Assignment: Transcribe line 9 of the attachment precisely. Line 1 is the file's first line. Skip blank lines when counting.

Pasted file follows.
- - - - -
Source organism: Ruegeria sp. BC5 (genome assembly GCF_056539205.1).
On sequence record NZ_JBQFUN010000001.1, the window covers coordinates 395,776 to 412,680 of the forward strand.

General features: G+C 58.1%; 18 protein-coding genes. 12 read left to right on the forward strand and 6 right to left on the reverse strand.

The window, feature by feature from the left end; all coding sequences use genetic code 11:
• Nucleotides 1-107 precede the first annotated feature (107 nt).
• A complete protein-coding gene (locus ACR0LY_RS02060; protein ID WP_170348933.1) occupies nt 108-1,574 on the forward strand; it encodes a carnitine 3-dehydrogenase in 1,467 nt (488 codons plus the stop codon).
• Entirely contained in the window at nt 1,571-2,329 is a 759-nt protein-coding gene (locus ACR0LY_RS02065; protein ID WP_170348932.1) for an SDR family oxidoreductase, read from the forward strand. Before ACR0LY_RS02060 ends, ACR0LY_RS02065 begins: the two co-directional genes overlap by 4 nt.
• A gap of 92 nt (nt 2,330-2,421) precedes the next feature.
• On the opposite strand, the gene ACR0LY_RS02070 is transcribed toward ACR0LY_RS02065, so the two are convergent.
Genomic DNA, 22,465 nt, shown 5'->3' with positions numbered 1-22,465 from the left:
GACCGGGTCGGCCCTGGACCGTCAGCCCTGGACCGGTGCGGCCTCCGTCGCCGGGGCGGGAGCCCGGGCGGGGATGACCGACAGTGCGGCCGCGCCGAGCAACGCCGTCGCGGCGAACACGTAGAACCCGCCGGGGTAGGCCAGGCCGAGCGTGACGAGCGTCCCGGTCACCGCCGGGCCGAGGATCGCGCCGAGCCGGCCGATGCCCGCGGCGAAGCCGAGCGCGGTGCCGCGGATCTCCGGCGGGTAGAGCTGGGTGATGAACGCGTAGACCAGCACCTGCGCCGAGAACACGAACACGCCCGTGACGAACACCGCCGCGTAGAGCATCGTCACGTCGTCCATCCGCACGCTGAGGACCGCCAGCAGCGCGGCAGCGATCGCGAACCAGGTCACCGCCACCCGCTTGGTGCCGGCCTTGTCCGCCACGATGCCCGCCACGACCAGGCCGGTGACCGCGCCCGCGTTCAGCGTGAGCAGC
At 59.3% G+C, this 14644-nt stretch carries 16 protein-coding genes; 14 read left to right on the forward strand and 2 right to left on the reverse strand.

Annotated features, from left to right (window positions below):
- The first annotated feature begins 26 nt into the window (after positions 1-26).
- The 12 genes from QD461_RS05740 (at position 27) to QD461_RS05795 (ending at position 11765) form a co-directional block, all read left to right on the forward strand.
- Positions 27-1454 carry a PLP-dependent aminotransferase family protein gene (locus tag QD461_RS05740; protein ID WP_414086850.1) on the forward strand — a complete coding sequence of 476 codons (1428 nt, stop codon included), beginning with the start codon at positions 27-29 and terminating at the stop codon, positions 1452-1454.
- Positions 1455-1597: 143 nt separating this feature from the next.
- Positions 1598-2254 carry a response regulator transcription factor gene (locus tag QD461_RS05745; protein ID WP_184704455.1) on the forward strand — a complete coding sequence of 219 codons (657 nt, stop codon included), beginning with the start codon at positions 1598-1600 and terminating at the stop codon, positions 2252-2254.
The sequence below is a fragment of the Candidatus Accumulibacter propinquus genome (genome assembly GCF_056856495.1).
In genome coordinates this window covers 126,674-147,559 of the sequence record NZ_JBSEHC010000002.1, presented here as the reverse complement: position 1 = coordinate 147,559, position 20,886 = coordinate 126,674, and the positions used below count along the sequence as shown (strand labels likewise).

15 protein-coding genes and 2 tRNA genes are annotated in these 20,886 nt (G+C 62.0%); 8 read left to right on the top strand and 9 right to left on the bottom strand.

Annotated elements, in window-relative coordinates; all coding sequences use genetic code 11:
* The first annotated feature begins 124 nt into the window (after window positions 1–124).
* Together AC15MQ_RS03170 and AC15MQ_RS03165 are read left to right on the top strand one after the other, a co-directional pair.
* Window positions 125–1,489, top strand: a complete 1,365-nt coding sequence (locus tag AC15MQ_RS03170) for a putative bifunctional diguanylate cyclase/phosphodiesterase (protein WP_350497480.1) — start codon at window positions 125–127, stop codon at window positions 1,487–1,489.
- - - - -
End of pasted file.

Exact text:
• On the opposite strand, the gene ACR0LY_RS02070 is transcribed toward ACR0LY_RS02065, so the two are convergent.